News Seth Stratton | one year ago

Nation’s First Mobile Lung CT Unit Coming to Levine Cancer Institute

Thanks to a $1.6 million grant from the Bristol-Myers Squibb Foundation, Levine Cancer Institute will soon have the nation’s first mobile lung computed tomography (CT) scanner.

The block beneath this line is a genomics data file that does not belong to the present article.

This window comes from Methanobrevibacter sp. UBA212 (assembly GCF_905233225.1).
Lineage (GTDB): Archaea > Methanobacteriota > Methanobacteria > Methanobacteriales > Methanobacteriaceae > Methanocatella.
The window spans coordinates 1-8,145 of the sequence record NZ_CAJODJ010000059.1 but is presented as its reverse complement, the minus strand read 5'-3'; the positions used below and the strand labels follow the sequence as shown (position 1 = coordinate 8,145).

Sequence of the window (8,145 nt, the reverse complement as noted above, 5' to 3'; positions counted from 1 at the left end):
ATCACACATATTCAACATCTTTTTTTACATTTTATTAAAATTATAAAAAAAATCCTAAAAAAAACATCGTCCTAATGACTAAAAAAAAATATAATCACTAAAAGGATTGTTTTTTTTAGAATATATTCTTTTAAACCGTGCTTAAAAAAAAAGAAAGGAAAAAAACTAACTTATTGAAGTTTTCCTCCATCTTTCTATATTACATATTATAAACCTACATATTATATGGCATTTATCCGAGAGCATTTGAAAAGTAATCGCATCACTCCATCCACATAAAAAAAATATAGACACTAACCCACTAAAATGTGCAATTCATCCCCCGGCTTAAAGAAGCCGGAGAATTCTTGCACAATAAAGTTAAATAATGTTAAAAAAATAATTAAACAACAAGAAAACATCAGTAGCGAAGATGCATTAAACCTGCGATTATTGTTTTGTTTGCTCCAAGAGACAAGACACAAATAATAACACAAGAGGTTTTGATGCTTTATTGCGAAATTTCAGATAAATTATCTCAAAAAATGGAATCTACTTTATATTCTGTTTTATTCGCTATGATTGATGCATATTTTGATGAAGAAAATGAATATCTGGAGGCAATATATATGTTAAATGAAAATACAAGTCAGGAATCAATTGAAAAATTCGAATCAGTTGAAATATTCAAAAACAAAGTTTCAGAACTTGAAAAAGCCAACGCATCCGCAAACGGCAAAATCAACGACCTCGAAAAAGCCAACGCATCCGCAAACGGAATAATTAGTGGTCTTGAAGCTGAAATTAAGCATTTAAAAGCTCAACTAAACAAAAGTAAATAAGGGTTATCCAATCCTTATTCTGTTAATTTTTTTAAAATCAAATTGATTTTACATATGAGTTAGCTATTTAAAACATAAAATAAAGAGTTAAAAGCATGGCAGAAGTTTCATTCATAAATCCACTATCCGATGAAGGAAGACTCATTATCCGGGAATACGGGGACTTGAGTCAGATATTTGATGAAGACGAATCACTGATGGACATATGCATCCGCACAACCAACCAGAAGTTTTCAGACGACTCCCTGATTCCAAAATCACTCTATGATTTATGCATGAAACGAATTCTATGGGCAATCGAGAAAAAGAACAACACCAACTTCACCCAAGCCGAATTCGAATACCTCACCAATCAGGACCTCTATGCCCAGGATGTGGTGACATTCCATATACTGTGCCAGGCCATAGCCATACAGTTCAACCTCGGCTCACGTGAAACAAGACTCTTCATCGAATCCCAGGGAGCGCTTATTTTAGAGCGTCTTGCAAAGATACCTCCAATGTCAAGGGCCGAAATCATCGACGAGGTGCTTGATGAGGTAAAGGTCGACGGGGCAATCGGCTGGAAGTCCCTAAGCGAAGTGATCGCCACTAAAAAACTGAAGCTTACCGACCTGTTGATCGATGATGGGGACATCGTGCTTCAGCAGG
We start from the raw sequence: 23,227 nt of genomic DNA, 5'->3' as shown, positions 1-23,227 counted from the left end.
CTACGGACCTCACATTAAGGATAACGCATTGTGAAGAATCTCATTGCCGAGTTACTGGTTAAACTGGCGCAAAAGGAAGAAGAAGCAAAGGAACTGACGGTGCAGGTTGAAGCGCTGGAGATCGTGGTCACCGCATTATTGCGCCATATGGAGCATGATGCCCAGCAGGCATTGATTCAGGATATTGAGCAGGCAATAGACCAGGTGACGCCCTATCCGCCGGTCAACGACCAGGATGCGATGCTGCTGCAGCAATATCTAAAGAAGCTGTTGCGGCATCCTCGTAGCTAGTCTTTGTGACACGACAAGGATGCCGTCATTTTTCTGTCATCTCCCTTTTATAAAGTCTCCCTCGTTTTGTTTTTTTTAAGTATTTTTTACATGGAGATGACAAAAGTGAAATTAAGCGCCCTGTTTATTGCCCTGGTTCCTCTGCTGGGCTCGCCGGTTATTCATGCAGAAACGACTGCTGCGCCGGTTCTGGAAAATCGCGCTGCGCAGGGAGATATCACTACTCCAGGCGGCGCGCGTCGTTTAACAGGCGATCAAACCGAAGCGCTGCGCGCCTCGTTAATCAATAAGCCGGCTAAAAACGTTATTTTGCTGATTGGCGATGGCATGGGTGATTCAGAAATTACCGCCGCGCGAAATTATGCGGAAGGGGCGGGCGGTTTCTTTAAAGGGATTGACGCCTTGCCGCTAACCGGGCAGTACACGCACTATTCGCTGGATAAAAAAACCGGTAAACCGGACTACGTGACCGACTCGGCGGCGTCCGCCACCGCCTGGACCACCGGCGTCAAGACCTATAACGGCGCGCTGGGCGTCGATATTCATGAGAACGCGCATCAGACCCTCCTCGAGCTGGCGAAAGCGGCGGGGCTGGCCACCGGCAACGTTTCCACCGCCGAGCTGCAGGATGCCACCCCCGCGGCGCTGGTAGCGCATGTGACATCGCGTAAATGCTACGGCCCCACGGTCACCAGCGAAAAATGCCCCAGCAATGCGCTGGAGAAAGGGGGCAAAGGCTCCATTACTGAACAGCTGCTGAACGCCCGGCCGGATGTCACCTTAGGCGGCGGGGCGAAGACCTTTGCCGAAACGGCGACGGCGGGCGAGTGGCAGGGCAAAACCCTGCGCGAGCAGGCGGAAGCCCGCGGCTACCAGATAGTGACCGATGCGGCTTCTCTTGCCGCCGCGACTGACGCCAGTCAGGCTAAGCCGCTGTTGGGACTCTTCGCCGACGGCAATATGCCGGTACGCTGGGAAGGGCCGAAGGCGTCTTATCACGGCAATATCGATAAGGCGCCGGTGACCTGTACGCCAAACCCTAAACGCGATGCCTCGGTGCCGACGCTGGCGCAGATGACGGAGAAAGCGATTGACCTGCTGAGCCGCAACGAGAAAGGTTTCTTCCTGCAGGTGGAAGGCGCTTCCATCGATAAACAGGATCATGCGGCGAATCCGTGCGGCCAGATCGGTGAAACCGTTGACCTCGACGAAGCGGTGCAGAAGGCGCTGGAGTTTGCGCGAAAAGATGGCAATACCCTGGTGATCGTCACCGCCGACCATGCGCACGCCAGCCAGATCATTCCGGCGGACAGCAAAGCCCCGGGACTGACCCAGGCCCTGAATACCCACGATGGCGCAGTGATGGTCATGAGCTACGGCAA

This grant, part of the foundation’s Lung B.A.S.E.S. 4 Life program, will improve access to lung cancer screening and care to low income communities. In addition to the mobile unit, the program includes a comprehensive education, navigation and clinical intervention program to support better outcomes for lung cancer patients. Lung cancer is the second most common cancer diagnosis, and the leading cause of cancer death in the United States. Access to optimal screening is paramount to early diagnosis, intervention and survival for those at high risk for contracting the disease. Lack of transportation to medical facilities, the inability to secure the support resources necessary for adequate preventive care and poor understanding of risk factors all contribute to preventing thousands of Americans from receiving necessary cancer screenings. By eliminating the barriers to care that prevent patients from accessing early diagnosis and life-saving treatment, Lung B.A.S.E.S. 4 Life will improve the quality of life and enhance survivorship for lung cancer patients in the Carolinas. The mobile unit will have a portable, full-body, 32-slice computed tomography (CT) scanner to deliver high-quality images of both soft tissue and bone through low-dose CT technology. The vehicle is expected to be completed by late 2016 and will be piloted initially in Mecklenburg County with plans to expand into other areas where access to care is limited. Lung B.A.S.E.S. will provide lung cancer screenings, smoking cessation education and navigation services to assist patients with any follow-up intervention needed. “By eliminating the barriers that prevent patients from having access to potentially life-saving treatment, we feel strongly that the Lung B.A.S.E.S. program will improve the quality of life, and increase overall survival, for lung cancer patients throughout the Carolinas,” says Mellisa Wheeler, disparities and outreach manager at Levine Cancer Institute.